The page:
Big Pharma’s dark magic turns vitamins into gold

Did you know that Big Pharma has mastered the art of dark magic?

Yep. They’ve figured out how to turn a $7 vitamin into an outrageously expensive "prescription medicine" that you can only get with doctor’s order. And it’s a profitable hoax, earning hundreds of millions of dollars for the drug giant Abbott Labs. (And better yet, this is not Big Pharma’s first stab at black magic. They’ve done it before…and that "prescription medicine" now rakes in billions of dollars each year.)

I’ll explain to you how Abbott pulled off this hoax in a moment, but first let me back up…

Last month’s Journal of the American Medical Association ran an ad for a prescription medicine called Niaspan. It’s targeted to men and women with coronary artery disease and high cholesterol. According to Niaspan web site, this prescription medicine:

“…works to raise HDL (good) cholesterol levels in people with abnormal cholesterol levels. Medical experts believe that increasing good cholesterol can help carry excess cholesterol out of your body. Niaspan also works to lower LDL (bad) cholesterol and triglycerides.”

Plus, Niaspan can "reduce the risk of another heart attack in people who have high cholesterol and a history of heart attacks." Sounds great if you’re someone who takes drugs, right?

Now, here’s the thing about Niaspan…

It isn’t really a drug.

In fact, it’s nothing more than time-released niacin (otherwise known as vitamin B3)! Plus, you can get a month’s supply of the stuff (without a doctor’s order) from most vitamin shops for under $7.

Without a doubt, you’re much better off going that route…because Abbott Labs will charge you a heck of a lot more. I’ll tell you exactly how much more a little later. But first, consider this…

Big Pharma pulled a bait and switch before

A few years back, Big Pharma pulled a similar type of bait and switch. You’ve probably heard of a prescription drug called Lovaza, right? I chuckled when I first heard about it, because it’s nothing more than refined fish oil. But it sounds snazzy and you need a doctor’s prescription for it…so it must work better than regular fish oil, right?


It doesn’t. It contains the same active ingredients you find in fish oil: EPA and DHA.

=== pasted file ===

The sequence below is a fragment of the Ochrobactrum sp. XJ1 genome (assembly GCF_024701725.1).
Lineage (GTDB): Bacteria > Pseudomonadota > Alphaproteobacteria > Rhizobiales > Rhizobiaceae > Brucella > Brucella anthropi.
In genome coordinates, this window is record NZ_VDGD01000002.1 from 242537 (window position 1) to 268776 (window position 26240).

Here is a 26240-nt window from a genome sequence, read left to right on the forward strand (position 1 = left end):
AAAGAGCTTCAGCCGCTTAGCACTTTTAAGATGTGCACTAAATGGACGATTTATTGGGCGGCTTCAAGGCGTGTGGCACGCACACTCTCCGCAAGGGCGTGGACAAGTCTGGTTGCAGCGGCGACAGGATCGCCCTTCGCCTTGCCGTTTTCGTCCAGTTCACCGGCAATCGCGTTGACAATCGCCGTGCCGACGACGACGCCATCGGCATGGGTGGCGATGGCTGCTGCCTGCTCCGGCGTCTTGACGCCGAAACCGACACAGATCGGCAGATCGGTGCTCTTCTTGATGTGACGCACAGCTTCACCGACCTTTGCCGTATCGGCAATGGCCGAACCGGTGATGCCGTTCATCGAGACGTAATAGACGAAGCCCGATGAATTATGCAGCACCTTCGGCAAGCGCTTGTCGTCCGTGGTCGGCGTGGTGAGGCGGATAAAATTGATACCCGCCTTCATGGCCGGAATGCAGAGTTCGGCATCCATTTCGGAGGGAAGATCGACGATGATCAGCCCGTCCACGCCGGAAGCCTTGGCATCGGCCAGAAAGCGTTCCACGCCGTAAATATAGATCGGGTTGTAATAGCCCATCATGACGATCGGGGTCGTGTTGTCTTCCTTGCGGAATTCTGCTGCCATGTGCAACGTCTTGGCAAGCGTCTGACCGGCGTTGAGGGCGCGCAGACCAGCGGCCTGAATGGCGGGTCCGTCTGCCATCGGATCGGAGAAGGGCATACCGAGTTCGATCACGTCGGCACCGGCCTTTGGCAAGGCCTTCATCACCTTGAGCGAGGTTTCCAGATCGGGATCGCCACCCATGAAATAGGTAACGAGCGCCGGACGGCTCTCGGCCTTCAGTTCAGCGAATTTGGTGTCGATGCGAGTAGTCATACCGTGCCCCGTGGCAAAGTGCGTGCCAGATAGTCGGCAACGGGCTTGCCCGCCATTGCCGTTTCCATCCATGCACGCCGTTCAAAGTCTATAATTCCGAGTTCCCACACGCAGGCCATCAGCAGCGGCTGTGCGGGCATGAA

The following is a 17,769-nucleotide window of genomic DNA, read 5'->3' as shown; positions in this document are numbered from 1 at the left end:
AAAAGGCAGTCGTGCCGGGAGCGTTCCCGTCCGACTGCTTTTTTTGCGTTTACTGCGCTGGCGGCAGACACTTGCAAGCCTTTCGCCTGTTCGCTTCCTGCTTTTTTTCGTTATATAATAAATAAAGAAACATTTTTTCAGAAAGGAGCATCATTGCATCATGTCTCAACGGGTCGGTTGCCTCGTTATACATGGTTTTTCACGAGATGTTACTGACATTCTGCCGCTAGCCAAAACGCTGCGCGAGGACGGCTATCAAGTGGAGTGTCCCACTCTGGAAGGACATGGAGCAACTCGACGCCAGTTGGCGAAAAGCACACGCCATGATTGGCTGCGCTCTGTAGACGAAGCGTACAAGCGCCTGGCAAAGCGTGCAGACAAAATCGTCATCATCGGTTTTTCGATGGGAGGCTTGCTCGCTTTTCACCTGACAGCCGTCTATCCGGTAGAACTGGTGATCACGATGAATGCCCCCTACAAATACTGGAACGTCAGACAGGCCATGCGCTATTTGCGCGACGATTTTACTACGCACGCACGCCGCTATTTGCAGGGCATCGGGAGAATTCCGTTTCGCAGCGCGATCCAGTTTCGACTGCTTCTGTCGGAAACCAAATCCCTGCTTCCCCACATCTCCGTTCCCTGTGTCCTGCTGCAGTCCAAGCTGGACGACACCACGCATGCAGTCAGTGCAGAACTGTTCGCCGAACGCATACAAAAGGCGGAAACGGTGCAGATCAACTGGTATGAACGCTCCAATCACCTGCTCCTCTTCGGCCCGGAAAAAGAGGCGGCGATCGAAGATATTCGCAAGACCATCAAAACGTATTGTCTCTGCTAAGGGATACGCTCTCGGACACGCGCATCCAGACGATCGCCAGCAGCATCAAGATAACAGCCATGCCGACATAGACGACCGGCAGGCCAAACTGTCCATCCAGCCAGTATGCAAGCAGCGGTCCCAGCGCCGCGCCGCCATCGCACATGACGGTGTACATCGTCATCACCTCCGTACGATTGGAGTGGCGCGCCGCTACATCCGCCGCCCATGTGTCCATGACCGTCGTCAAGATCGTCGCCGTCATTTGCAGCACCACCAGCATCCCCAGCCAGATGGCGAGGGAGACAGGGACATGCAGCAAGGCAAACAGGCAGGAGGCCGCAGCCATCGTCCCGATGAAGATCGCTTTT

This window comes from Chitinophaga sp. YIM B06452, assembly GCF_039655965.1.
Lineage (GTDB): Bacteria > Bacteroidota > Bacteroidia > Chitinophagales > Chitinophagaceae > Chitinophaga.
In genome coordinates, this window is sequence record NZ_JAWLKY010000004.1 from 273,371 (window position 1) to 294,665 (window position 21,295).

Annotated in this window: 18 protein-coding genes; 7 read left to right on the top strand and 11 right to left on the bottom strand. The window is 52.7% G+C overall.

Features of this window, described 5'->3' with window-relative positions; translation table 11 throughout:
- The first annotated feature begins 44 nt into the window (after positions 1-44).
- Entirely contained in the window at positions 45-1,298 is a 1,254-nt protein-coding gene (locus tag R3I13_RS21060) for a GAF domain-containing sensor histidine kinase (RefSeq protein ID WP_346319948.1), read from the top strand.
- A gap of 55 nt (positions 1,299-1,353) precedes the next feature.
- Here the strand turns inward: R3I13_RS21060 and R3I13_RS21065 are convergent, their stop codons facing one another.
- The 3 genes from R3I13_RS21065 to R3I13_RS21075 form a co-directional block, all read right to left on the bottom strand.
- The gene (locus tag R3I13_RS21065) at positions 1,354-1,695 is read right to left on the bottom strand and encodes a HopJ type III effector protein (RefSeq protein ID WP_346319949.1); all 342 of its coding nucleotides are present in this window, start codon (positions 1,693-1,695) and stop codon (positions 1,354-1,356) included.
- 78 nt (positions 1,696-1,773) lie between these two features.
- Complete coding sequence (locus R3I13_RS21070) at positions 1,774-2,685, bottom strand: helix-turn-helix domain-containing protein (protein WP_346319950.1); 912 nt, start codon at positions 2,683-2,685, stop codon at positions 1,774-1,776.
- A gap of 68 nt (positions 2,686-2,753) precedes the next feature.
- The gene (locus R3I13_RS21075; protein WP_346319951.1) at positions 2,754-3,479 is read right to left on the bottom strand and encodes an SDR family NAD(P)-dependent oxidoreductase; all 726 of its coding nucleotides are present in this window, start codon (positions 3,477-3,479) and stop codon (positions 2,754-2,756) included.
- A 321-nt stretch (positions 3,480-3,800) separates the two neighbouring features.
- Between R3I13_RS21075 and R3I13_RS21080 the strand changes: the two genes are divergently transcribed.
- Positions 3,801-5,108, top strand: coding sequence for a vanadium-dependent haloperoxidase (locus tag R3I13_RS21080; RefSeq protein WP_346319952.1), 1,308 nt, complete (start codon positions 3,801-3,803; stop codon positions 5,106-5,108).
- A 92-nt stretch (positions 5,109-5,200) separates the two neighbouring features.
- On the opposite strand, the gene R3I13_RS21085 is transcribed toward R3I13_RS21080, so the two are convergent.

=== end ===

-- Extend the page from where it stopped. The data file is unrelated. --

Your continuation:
But Big Pharma managed to fool many, many Americans with this hoax.

In fact, this kind of con is hugely profitable for Big Pharma. Global sales of Lovaza top $1 billion dollars per year. For this reason alone, we will see more and more vitamins magically "repackaged" and sold as drugs.

Big Pharma boosts profits with copycat drugs

In the case of niacin, Abbott Labs saw how well this B vitamin could lower your cholesterol and decided to get in on the action.

They put some execs in a boardroom to rename it. Then, they came up with a slick marketing campaign to confuse the heck out of you.

The ads make Niaspan sound more desirable than regular old vitamin B, with claims that it lowers your cholesterol and your heart attack risk. (You see, drug companies have carte blanche to talk about diseases in their marketing campaigns. Vitamin companies cannot or they risk getting shut down by the FDA. So suddenly, niacin becomes a "prescription medicine" targeted to patients with heart disease.)

So with a flick of the dark magic wand, suddenly you can only get niacin (er, Niaspan) with a doctor’s prescription.

Unfortunately, this scheme will snow lots of folks…especially those who think a vitamin can’t possibly lower their cholesterol…only a drug can do that! These folks will also buy Niaspan for an outrageous price (I promise I’ll get to that in a moment) and Abbott Labs gets to keep the tidy profits.

The real truth about niacin

Niacin is a great vitamin. I’ve talked about it before. A water-soluble B vitamin, it helps your body convert carbs into fuel. It can also dramatically raise your HDL (good) cholesterol. I’m talking increases of 15 to 35 percent. This alone helps to sweep the bad cholesterol out of your system. Plus, niacin can lower your triglycerides as well.

No wonder Big Pharma became interested in niacin, right?

Now, niacin does have one main side effect. It can cause a "niacin flush" effect, with symptoms of tingling, redness, and itching similar to temporary sunburn. But this only lasts 15 minutes or so. Plus, it tends to go away altogether once the body becomes more accustomed to the higher dosages.

Niaspan gets around this because it contains time-release niacin. This reduces the amount of flushing you experience. But I’d stay away from it. According to the Linus Pauling Institute, time-release niacin may be more toxic to your liver than immediate-release forms.

Just how much does this copycat niacin cost?

After I saw the Niaspan ad, I was curious. I wanted to know how much Abbott charged for the stuff.

So I went to my local Walmart and asked the pharmacist on duty how much a 30- day supply runs. She told me that 30 Niaspan tablets (1,000 mg each) cost a whopping $139.08.

I was so dumbfounded, I asked her to write it down. Who the heck would pay that much when you can get it at the grocery store for under seven bucks?

Well, apparently, a lot of folks.

Copycat niacin is big business. I ran a quick check on and found that Niaspan actually ranks among the top 50 best-selling drugs in America. In 2009, it even sold more units than Cialis and Tamiflu.

Go figure.